"'Margaret Leggoe'" <>
Do you speak French?
"Philip Veerman" <>
Fri, 10 Feb 2012 11:40:58 +1100
understand your concern. Very valid and your choice entirely. Daniel's point
about "fuelling the market" is certainly a valid issue. But I can suggest a bit
more. I assume that their interest is referring to rare species from around the
world. For many species e.g. in Asia and South America whose habitat is being
rapidly wrecked, captive breeding is a likely important lifeline (whether the
birds will ever be returned is another question). And yes there is big trade
from those places. (I have no idea as to the ratio of legal to illegal.) Many of
these birds would have been captured as their habitat is lost and thus they are
doomed anyway. No doubt the same is true with monkeys etc although more likely
that most of those are just eaten by people.
are in Australia and thus I assume they are after photos of Australian birds
from you, the issue is somewhat different. I wonder what species of bird they
were asking you about. Worth saying that the laws in Australia are much tighter
than just the provisions of CITES. And no doubt policed much better than in Asia
& South America (though some still get through). I suggest that inasmuch as
Australian birds are concerned, the vast majority of them are from long existing
captive stocks that have already been bred for many generations (or many
decades) in those countries. In most cases there is very little obtaining of new
breeding stock form wild populations in Australia. They probably think of
Eastern Rosellas and who knows how many other actually common species, as rare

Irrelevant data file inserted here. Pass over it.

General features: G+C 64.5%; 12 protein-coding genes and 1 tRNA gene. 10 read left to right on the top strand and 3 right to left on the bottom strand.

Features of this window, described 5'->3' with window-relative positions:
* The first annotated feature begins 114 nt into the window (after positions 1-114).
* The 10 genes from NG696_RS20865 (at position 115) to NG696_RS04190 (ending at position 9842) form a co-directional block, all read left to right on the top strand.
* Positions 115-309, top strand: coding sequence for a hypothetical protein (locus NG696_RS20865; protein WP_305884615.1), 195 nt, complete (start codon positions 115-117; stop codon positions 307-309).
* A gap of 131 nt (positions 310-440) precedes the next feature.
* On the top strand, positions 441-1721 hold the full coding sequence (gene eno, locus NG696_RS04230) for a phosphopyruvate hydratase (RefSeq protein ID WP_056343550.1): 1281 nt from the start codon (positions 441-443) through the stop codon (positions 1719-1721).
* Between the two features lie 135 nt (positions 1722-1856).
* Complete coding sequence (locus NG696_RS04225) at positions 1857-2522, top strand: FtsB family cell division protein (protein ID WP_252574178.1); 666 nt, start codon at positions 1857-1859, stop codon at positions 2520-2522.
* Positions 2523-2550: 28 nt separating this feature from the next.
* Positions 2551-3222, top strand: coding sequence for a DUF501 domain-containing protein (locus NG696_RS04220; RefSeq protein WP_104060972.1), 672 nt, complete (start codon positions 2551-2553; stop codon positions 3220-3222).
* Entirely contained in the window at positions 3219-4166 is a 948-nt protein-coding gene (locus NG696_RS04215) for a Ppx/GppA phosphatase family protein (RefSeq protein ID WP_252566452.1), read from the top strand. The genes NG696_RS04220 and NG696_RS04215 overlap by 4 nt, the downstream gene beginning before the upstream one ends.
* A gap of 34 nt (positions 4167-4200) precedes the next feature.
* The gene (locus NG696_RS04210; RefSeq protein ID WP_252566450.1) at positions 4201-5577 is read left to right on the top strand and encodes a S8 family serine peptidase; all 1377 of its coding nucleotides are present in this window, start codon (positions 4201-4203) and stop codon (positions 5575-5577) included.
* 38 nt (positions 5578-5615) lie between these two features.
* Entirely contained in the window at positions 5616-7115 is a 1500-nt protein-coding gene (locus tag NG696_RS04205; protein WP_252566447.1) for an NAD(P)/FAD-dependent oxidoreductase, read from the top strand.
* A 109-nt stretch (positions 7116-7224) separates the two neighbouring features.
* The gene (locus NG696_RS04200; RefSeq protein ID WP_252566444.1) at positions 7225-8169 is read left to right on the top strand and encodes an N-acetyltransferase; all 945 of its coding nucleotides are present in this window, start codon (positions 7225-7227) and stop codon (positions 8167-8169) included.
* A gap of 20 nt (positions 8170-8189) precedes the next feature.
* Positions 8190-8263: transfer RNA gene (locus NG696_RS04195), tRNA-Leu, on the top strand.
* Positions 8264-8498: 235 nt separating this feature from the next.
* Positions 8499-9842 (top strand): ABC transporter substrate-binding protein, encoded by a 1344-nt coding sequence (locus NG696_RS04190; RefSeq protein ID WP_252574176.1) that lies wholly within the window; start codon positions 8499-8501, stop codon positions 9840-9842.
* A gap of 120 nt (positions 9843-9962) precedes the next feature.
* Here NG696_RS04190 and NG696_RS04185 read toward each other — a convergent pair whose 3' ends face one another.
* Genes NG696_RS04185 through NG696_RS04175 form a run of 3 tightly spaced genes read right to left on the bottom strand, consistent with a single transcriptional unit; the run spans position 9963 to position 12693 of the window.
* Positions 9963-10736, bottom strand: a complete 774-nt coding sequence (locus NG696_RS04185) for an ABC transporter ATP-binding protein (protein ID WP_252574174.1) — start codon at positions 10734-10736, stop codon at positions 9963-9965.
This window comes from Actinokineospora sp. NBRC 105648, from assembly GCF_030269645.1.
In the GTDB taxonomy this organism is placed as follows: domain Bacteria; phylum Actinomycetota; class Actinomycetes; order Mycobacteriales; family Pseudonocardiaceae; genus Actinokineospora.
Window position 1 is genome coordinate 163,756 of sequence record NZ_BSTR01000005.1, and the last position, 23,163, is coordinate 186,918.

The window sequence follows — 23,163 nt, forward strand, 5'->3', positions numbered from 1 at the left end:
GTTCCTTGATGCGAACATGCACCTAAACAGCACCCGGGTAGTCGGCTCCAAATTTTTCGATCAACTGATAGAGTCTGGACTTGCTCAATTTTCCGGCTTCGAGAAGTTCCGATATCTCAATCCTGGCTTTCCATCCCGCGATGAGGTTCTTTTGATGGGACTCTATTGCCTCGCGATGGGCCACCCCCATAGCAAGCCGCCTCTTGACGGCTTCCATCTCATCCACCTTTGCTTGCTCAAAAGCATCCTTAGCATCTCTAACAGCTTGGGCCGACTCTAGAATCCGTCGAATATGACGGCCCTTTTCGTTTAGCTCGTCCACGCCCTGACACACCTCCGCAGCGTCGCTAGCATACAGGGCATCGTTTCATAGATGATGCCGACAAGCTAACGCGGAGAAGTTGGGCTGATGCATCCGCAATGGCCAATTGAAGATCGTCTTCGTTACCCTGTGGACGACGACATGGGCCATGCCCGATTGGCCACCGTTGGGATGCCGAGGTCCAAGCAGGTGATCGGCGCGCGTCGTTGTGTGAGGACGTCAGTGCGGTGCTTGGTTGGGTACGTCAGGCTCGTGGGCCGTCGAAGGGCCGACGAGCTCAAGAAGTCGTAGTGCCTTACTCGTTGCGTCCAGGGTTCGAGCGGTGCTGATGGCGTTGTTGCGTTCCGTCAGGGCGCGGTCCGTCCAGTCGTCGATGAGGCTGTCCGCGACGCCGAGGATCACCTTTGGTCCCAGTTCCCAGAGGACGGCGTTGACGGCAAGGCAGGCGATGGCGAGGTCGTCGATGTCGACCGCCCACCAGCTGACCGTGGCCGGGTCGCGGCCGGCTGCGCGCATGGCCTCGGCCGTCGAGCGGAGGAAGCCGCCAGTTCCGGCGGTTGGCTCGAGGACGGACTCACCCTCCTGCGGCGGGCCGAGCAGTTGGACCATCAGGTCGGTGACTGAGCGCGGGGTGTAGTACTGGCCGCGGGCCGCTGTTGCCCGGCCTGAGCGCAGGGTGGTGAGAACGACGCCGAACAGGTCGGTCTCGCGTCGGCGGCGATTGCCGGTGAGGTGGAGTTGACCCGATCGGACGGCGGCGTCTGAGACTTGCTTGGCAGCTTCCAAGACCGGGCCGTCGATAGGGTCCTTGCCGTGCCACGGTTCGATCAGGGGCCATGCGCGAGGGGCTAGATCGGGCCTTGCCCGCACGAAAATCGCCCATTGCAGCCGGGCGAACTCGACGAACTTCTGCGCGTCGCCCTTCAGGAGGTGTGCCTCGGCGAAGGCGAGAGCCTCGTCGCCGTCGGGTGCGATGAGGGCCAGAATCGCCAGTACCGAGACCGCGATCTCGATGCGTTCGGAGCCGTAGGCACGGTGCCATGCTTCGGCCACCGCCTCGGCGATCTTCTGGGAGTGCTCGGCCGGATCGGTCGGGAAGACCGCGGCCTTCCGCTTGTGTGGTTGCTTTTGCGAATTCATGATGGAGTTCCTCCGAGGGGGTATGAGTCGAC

(and certainly exotic).
Thank you everyone. This
is indeed an organisation devoted to the captive breeding of exotic birds.
One must ask oneself where do they get their breeding stock? Many
must ultimately go back to trade that is in clear contravention of CITES.
I am glad I did not give them any assistance, nor will I.
Sent: Friday, 10 February 2012
you speak French?
I was approached by the editor of this magazine asking for
permission to use one of my images. It so happened, fortunately, I had not
saved a RAW version of the image they requested and was unable to give/sell a
printable version. However, it seems to me this is a bunch of people
(private individuals?) who breed exotic birds in captivity, among which a number
of Australian species feature.
I would be most uncomfortable about encouraging such an
organisation, but would be glad if someone who can actually READ what they say
can tell me what they are about.
The University of NSW School of Computer and Engineering
takes no responsibility for the contents of this archive. It is purely
a compilation of material sent by many people to the Canberra Ornithologists Group mailing list. It has not been checked for accuracy nor its content verified in any way.
If you wish to get material removed from the archive or
have other queries about the list contact David McDonald, list manager, phone (02) 6231 8904 or email
If you can not contact David McDonald e-mail
Andrew Taylor at this address: